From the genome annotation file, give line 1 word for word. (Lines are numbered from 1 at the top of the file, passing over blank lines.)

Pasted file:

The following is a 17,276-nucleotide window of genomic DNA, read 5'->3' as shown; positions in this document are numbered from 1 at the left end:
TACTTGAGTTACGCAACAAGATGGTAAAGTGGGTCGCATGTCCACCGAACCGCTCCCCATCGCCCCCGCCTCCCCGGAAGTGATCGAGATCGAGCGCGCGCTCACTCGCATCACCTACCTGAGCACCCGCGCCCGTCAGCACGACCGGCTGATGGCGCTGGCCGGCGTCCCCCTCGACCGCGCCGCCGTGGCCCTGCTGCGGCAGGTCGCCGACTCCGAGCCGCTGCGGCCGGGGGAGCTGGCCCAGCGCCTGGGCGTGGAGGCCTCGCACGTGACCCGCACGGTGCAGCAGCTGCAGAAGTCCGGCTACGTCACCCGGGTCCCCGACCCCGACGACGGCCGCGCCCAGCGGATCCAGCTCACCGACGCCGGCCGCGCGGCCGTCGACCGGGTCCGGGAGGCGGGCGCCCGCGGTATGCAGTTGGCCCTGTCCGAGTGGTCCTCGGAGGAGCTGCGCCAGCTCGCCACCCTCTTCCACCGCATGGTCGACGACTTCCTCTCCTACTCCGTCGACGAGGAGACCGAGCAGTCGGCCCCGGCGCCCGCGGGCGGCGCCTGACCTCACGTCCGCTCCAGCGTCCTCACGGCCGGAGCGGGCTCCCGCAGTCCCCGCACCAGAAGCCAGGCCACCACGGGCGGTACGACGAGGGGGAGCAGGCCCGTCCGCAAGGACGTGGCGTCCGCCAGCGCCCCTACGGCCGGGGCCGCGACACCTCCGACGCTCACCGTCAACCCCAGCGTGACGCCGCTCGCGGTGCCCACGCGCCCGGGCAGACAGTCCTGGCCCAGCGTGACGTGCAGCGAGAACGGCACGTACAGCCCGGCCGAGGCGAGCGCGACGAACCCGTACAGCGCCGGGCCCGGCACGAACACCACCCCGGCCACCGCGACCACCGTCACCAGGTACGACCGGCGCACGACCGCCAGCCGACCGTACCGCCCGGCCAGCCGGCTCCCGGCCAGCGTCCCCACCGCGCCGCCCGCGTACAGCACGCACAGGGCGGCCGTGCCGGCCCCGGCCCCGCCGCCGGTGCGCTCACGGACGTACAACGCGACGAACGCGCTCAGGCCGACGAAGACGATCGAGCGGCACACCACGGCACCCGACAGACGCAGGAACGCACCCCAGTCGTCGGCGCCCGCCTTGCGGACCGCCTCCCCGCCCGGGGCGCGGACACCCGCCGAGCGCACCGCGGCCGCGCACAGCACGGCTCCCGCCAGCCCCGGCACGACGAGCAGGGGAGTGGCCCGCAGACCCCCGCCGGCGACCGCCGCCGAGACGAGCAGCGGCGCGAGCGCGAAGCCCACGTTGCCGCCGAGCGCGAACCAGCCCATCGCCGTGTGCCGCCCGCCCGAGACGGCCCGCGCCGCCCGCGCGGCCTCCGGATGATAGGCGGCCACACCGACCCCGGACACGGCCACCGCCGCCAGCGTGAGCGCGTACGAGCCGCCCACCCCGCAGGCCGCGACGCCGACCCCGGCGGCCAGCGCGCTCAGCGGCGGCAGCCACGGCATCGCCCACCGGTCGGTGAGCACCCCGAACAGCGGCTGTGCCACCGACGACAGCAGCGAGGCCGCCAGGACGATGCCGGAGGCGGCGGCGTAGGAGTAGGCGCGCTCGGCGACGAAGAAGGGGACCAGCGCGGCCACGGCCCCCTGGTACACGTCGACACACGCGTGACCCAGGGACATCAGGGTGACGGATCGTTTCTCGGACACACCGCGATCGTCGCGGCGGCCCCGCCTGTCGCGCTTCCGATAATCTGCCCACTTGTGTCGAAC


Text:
The following is a 17,276-nucleotide window of genomic DNA, read 5'->3' as shown; positions in this document are numbered from 1 at the left end: